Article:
Palliative Care: Live Better


As part of our October “Metastatic Monday” blog series, we will be publishing stories from medical experts, our clients and their loved ones who are (or have been) faced with a metastatic breast cancer diagnosis. Metastatic Breast Cancer, also known as Stage IV, is cancer that has spread outside of the breast to other organs such as bones, liver, lung or brain. 

This week’s blog is authored by Dr. Stephen Bekanich. Dr. Bekanich is a BCRC Board member as well as a Seton physician who specializes in palliative care. As the father of three children and the loving husband of his wife and local plastic surgeon, Amy Bekanich, Dr. Bekanich is also a family man and has first-hand experience of what it can be like caring for a loved one with a serious illness such as metastatic breast cancer. In his piece below, Dr. Bekanich writes from his own personal perspective, explaining what we need to know about palliative care and why we should consider it for ourselves and/or our loved ones when facing a serious illness. 


Dr. Stephen Bekanich

By: Stephen Bekanich, M.D. 

Learning that you or your loved one has breast cancer can be a scary, life-changing experience. Emotions run wild. Questions and fears abound. Will I be in pain? How much time will I spend in the hospital? Who will help my family?

Palliative care is a medical specialty that works with patients and families to help lessen the sting of a serious illness. Palliative care teams surround patients and families with an extra layer of support to promote physical, emotional and spiritual well-being during a period of immense stress and uncertainty.

Before practicing in this field of medicine I was in a different specialty, one where I took care of patients who were very sick and needed to come into the hospital for emergent or urgent care. I felt as though I was a doing a good job meeting the needs of the patients and families we served. I was mistaken.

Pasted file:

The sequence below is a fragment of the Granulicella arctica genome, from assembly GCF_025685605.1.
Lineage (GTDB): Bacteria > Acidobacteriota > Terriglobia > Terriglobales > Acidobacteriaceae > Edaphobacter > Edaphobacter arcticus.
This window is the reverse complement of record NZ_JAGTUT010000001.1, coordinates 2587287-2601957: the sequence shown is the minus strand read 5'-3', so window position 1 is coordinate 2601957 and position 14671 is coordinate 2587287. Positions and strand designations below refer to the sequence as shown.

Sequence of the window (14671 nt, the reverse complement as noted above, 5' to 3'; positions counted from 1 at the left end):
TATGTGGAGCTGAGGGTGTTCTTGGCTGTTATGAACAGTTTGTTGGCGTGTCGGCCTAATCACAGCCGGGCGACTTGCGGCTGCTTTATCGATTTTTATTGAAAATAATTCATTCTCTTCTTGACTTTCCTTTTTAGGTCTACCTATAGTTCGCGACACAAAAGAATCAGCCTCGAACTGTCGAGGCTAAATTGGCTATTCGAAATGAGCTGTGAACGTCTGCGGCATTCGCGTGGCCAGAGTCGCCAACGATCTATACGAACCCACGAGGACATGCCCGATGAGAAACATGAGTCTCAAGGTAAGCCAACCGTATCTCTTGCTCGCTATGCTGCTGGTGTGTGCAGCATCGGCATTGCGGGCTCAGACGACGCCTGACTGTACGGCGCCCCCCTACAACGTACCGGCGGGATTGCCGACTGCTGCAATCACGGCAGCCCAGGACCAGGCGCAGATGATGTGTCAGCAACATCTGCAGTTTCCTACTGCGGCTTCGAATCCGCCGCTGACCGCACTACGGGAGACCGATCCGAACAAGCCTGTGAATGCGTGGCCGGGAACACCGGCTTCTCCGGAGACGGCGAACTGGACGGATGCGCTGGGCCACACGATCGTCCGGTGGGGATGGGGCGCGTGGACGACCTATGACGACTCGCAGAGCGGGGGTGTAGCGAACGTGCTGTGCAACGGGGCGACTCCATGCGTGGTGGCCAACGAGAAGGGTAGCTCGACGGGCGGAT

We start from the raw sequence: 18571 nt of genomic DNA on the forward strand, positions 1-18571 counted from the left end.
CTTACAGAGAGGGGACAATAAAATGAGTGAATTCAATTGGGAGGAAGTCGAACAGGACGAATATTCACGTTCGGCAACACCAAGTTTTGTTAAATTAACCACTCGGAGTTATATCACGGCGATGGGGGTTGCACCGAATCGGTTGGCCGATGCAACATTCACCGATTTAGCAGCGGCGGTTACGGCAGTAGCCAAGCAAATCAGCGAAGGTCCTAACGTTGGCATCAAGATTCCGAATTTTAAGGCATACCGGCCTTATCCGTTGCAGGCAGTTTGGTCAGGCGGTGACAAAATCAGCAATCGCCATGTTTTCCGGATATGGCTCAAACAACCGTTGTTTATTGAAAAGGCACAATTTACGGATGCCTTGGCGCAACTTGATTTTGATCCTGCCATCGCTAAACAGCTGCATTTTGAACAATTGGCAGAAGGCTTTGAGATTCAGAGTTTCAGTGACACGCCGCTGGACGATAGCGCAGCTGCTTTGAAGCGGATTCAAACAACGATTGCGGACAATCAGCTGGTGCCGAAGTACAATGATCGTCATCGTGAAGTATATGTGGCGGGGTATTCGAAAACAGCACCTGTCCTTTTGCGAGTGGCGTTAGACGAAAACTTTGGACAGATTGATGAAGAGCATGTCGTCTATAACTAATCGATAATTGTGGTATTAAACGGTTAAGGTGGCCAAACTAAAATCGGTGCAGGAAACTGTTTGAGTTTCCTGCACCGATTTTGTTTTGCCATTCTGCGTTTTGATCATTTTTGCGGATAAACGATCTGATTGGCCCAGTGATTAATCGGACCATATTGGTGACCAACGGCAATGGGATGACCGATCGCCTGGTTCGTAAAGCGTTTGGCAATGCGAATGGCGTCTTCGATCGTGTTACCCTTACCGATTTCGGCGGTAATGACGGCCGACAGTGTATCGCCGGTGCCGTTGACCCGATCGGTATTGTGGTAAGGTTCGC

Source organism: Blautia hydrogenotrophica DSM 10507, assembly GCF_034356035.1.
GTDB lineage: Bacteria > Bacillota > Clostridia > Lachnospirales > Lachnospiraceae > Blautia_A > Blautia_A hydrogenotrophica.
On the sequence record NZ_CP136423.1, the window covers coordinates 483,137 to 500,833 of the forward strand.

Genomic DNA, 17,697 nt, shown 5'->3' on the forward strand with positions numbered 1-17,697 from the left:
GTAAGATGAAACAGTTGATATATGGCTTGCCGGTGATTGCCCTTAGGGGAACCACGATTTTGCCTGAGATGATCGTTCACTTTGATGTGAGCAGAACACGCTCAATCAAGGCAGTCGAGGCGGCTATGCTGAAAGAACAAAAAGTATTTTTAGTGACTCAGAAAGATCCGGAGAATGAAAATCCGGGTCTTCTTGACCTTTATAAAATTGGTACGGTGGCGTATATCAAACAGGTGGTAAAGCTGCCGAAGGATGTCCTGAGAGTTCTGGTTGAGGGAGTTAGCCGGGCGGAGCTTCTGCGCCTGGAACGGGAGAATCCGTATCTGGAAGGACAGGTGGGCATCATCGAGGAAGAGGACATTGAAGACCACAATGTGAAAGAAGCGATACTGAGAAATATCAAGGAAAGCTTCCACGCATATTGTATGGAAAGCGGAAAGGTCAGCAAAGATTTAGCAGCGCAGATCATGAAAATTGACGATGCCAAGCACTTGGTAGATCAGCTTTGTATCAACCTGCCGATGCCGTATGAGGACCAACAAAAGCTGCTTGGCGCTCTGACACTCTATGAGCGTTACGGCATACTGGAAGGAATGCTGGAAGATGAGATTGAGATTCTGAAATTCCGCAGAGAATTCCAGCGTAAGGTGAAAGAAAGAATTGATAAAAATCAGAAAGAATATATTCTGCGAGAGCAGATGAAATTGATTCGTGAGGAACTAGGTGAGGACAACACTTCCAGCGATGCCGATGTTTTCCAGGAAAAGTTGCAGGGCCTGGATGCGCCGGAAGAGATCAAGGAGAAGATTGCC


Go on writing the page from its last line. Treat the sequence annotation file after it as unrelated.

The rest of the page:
I grew up living with my grandparents, Ama and Pop. They were my childhood heroes (and that didn’t change once I became an adult). I am certain that their generous love catalyzed who I am today. It was during my early years as a physician they were both diagnosed with serious illnesses. Ama with breast cancer, and Pop with dementia. I watched as they went through these illnesses. If you’ve seen someone you care about go through this then you know that words are inadequate to describe what the patient and your family went through. Even though I am a physician I struggled to find a way to help them. While I knew there must have been easier paths to make this journey I didn’t know how to find them. These skills were not taught in medical school.

I became determined to personalize the focus of my professional life so that I would excel at helping future patients and families avoid what I couldn’t with my own. It was then that I left my specialty and pursued palliative care. I’ve now had the privilege of caring for thousands of people with serious illnesses. I can’t emphasize enough what a difference it makes for everyone involved.

Palliative Care (PC) is a multidisciplinary approach to caring for both patients and family members/caregivers throughout serious illness. The goal is to prevent or alleviate suffering and improve quality of life. It is appropriate at any age, at any stage in a serious illness, and can be provided along with curative treatment. PC provides dignified and culturally appropriate care to patients in a manner that prioritizes patient/family preferences. The most common interventions include: 1) medical management to optimize how a patient feels (treating pain and other distressing symptoms), 2) conducting family meetings with patients, caregivers, loved ones, and medical professionals with the intent of elevating the exposure, education, and communication that is essential for patients to make good decisions as they go through serious illness, and 3) psycho-social-spiritual support for patients and their families.

Some patients and even many doctors confuse palliative medicine with hospice, a form of palliative care for people in the last six months of life. Palliative care is NOT limited to hospice and may be offered along with curative treatments, such as chemotherapy, at any time in the illness.  Asking for palliative care does not mean that you or your doctor has given up on you or your recovery.